Israel and the United States are expected to boycott a special United Nations Human Rights Council meeting in Geneva on Wednesday to discuss the situation in the Gaza Strip, in the wake of Jerusalem's decision to close Gaza crossings.

This would be the first time that Israel has boycotted a session of the Human Rights Council, in a sign of rising tensions between Israel and UN institutions.

The council will meet Wednesday at the request of Egypt and the Palestinian Authority, to discuss the closure of the crossings as well as Israel's recent military strikes in Gaza.

The draft proposal submitted to the council angered Jerusalem, which views it as one-sided due to the fact that it fails to mention the massive Qassam rocket fire on Sderot and other western Negev communities.

Israel urged other countries to follow suit, although only the U.S. agreed to do so.

Israel urging Security Council to soften statement on Gaza crisis Meanwhile, Israel is lobbying the UN Security Council to soften the language of a presidential statement denouncing the Gaza closure, which is expected to be issued Wednesday.

Israel argues that the draft statement is utterly one-sided, and UN sources said that both the United States and Britain back Israel's objections, while other council members are also uncomfortable with the current language.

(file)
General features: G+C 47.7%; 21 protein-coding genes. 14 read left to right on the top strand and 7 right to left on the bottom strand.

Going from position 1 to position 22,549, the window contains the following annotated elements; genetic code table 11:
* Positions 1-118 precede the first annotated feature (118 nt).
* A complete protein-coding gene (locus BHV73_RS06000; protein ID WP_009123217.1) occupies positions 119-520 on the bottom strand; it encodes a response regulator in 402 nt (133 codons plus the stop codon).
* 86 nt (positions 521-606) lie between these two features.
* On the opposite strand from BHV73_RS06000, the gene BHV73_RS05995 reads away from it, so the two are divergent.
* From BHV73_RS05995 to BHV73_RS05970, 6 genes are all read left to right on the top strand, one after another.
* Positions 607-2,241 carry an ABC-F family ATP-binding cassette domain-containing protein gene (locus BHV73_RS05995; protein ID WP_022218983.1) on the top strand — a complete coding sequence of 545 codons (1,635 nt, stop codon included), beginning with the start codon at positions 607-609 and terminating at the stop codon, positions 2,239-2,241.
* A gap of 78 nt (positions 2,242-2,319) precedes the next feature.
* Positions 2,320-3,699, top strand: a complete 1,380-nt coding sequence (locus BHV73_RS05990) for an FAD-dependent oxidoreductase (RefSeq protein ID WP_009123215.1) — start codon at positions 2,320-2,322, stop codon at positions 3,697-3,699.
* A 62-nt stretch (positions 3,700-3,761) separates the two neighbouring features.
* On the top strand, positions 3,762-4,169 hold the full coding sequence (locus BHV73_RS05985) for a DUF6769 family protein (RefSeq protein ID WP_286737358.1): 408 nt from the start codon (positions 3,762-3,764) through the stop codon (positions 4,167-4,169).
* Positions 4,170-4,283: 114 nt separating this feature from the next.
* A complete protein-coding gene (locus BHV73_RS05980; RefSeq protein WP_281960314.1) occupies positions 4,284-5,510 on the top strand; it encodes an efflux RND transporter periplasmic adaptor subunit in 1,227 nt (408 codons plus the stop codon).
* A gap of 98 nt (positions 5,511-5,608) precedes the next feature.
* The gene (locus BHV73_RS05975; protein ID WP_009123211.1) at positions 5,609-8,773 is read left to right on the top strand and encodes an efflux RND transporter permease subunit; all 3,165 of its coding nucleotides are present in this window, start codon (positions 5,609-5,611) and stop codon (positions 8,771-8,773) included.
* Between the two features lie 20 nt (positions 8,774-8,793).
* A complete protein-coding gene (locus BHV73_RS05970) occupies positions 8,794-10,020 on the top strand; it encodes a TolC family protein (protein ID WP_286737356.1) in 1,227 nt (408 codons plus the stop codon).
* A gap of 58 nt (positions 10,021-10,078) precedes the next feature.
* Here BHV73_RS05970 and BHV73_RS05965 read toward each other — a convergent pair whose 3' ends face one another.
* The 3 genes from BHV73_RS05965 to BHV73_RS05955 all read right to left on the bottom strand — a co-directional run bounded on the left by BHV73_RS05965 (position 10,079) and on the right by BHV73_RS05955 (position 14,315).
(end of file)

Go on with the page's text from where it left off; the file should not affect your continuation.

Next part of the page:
The council held an emergency session Tuesday on the humanitarian situation in Gaza, at the Arab states' request, and the debate was expected to continue far into the night.

Noting the ongoing rocket barrages from Gaza on Sderot, Israeli representative Gilad Cohen demanded at Tuesday's session: "What would Security Council members do if London, Moscow, Paris or Tripoli were being bombed? Would you continue to sit with folded hands?"

Riad Mansour, the PLO observer at the UN, countered by accusing Israel, "the occupying power," of "cruel and illegal behavior" that "endangers the lives of millions" of Palestinians and "undermines the chances for peace."

The initial draft circulated Tuesday demanded an immediate halt to Israel's "illegal" actions against Gaza's civilian population, expressed "grave concern" over the deteriorating humanitarian situation there and demanded that Israel honor its obligations under international law.

The decision to issue a nonbinding presidential statement came after the U.S. indicated that it opposed a formal resolution denouncing Israel.